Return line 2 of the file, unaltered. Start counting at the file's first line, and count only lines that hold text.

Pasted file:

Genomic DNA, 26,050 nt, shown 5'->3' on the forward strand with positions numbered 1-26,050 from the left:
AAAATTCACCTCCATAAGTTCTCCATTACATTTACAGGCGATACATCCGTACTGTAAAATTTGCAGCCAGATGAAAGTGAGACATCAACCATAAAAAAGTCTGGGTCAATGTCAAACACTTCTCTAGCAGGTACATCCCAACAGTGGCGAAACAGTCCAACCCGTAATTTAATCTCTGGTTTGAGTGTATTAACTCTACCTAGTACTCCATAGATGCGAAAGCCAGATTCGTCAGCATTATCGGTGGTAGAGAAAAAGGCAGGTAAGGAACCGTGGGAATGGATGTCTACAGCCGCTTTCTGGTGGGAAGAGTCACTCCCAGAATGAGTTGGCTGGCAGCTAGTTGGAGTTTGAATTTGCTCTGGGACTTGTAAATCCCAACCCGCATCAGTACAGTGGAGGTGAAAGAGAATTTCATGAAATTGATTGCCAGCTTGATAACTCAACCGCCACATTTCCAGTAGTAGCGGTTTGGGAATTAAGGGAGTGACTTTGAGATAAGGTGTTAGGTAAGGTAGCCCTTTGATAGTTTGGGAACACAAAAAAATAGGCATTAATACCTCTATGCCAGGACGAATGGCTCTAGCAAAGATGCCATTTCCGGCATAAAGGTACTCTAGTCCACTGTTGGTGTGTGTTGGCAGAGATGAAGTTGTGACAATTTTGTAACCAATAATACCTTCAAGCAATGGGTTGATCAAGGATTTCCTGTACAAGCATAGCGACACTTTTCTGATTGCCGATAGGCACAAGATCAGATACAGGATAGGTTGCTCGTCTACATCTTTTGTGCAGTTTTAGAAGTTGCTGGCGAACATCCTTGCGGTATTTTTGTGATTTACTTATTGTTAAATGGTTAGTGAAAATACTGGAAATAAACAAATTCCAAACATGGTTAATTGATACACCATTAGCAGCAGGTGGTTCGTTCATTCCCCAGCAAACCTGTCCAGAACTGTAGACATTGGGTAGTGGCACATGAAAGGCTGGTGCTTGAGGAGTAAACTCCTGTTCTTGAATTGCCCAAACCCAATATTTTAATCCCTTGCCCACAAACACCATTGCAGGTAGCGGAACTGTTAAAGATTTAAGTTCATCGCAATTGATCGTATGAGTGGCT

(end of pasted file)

AAAATTCACCTCCATAAGTTCTCCATTACATTTACAGGCGATACATCCGTACTGTAAAATTTGCAGCCAGATGAAAGTGAGACATCAACCATAAAAAAGTCTGGGTCAATGTCAAACACTTCTCTAGCAGGTACATCCCAACAGTGGCGAAACAGTCCAACCCGTAATTTAATCTCTGGTTTGAGTGTATTAACTCTACCTAGTACTCCATAGATGCGAAAGCCAGATTCGTCAGCATTATCGGTGGTAGAGAAAAAGGCAGGTAAGGAACCGTGGGAATGGATGTCTACAGCCGCTTTCTGGTGGGAAGAGTCACTCCCAGAATGAGTTGGCTGGCAGCTAGTTGGAGTTTGAATTTGCTCTGGGACTTGTAAATCCCAACCCGCATCAGTACAGTGGAGGTGAAAGAGAATTTCATGAAATTGATTGCCAGCTTGATAACTCAACCGCCACATTTCCAGTAGTAGCGGTTTGGGAATTAAGGGAGTGACTTTGAGATAAGGTGTTAGGTAAGGTAGCCCTTTGATAGTTTGGGAACACAAAAAAATAGGCATTAATACCTCTATGCCAGGACGAATGGCTCTAGCAAAGATGCCATTTCCGGCATAAAGGTACTCTAGTCCACTGTTGGTGTGTGTTGGCAGAGATGAAGTTGTGACAATTTTGTAACCAATAATACCTTCAAGCAATGGGTTGATCAAGGATTTCCTGTACAAGCATAGCGACACTTTTCTGATTGCCGATAGGCACAAGATCAGATACAGGATAGGTTGCTCGTCTACATCTTTTGTGCAGTTTTAGAAGTTGCTGGCGAACATCCTTGCGGTATTTTTGTGATTTACTTATTGTTAAATGGTTAGTGAAAATACTGGAAATAAACAAATTCCAAACATGGTTAATTGATACACCATTAGCAGCAGGTGGTTCGTTCATTCCCCAGCAAACCTGTCCAGAACTGTAGACATTGGGTAGTGGCACATGAAAGGCTGGTGCTTGAGGAGTAAACTCCTGTTCTTGAATTGCCCAAACCCAATATTTTAATCCCTTGCCCACAAACACCATTGCAGGTAGCGGAACTGTTAAAGATTTAAGTTCATCGCAATTGATCGTATGAGTGGCT